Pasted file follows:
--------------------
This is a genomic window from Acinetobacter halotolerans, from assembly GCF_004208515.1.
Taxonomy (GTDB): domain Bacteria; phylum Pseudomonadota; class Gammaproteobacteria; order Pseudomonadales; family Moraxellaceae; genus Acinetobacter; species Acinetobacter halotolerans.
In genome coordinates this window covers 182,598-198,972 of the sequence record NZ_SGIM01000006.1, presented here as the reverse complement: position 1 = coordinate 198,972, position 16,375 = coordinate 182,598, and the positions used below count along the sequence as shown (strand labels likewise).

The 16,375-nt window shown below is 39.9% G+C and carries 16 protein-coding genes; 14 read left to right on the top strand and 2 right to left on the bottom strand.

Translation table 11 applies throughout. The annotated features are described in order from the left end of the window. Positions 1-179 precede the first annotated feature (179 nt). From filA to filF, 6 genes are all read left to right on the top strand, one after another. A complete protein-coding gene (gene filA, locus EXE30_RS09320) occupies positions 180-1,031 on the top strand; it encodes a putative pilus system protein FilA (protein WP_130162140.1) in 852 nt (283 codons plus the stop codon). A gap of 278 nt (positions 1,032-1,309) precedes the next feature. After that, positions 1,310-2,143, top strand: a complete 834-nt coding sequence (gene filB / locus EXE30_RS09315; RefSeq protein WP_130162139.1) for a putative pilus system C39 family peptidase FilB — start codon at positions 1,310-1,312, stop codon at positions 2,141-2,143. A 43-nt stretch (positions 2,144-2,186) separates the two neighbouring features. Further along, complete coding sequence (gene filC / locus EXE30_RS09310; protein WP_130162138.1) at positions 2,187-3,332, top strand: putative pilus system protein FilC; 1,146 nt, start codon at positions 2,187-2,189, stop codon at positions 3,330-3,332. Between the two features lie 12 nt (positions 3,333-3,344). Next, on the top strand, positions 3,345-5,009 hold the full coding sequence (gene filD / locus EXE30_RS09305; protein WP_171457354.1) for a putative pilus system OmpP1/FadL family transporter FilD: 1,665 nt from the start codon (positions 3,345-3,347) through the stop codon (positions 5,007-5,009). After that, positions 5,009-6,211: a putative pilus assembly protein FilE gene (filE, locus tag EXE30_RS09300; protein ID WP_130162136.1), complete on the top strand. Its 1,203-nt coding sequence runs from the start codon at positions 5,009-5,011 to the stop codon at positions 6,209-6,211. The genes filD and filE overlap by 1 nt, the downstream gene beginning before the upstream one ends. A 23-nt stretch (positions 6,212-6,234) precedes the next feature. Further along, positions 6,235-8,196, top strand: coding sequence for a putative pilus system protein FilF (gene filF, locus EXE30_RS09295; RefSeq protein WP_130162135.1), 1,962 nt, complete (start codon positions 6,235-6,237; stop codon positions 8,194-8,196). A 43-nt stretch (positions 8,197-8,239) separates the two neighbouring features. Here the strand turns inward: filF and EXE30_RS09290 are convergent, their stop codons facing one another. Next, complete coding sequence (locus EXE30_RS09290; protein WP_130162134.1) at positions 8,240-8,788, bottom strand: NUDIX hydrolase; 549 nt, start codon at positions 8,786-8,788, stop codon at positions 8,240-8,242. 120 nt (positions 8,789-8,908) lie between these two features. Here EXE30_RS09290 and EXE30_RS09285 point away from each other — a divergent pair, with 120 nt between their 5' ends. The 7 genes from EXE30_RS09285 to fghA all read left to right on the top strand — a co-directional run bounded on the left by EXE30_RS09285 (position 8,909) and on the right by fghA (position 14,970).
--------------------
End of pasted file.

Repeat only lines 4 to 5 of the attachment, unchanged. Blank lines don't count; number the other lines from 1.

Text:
The 16,375-nt window shown below is 39.9% G+C and carries 16 protein-coding genes; 14 read left to right on the top strand and 2 right to left on the bottom strand.

Translation table 11 applies throughout. The annotated features are described in order from the left end of the window. Positions 1-179 precede the first annotated feature (179 nt). From filA to filF, 6 genes are all read left to right on the top strand, one after another. A complete protein-coding gene (gene filA, locus EXE30_RS09320) occupies positions 180-1,031 on the top strand; it encodes a putative pilus system protein FilA (protein WP_130162140.1) in 852 nt (283 codons plus the stop codon). A gap of 278 nt (positions 1,032-1,309) precedes the next feature. After that, positions 1,310-2,143, top strand: a complete 834-nt coding sequence (gene filB / locus EXE30_RS09315; RefSeq protein WP_130162139.1) for a putative pilus system C39 family peptidase FilB — start codon at positions 1,310-1,312, stop codon at positions 2,141-2,143. A 43-nt stretch (positions 2,144-2,186) separates the two neighbouring features. Further along, complete coding sequence (gene filC / locus EXE30_RS09310; protein WP_130162138.1) at positions 2,187-3,332, top strand: putative pilus system protein FilC; 1,146 nt, start codon at positions 2,187-2,189, stop codon at positions 3,330-3,332. Between the two features lie 12 nt (positions 3,333-3,344). Next, on the top strand, positions 3,345-5,009 hold the full coding sequence (gene filD / locus EXE30_RS09305; protein WP_171457354.1) for a putative pilus system OmpP1/FadL family transporter FilD: 1,665 nt from the start codon (positions 3,345-3,347) through the stop codon (positions 5,007-5,009). After that, positions 5,009-6,211: a putative pilus assembly protein FilE gene (filE, locus tag EXE30_RS09300; protein ID WP_130162136.1), complete on the top strand. Its 1,203-nt coding sequence runs from the start codon at positions 5,009-5,011 to the stop codon at positions 6,209-6,211. The genes filD and filE overlap by 1 nt, the downstream gene beginning before the upstream one ends. A 23-nt stretch (positions 6,212-6,234) precedes the next feature. Further along, positions 6,235-8,196, top strand: coding sequence for a putative pilus system protein FilF (gene filF, locus EXE30_RS09295; RefSeq protein WP_130162135.1), 1,962 nt, complete (start codon positions 6,235-6,237; stop codon positions 8,194-8,196). A 43-nt stretch (positions 8,197-8,239) separates the two neighbouring features. Here the strand turns inward: filF and EXE30_RS09290 are convergent, their stop codons facing one another. Next, complete coding sequence (locus EXE30_RS09290; protein WP_130162134.1) at positions 8,240-8,788, bottom strand: NUDIX hydrolase; 549 nt, start codon at positions 8,786-8,788, stop codon at positions 8,240-8,242. 120 nt (positions 8,789-8,908) lie between these two features. Here EXE30_RS09290 and EXE30_RS09285 point away from each other — a divergent pair, with 120 nt between their 5' ends. The 7 genes from EXE30_RS09285 to fghA all read left to right on the top strand — a co-directional run bounded on the left by EXE30_RS09285 (position 8,909) and on the right by fghA (position 14,970).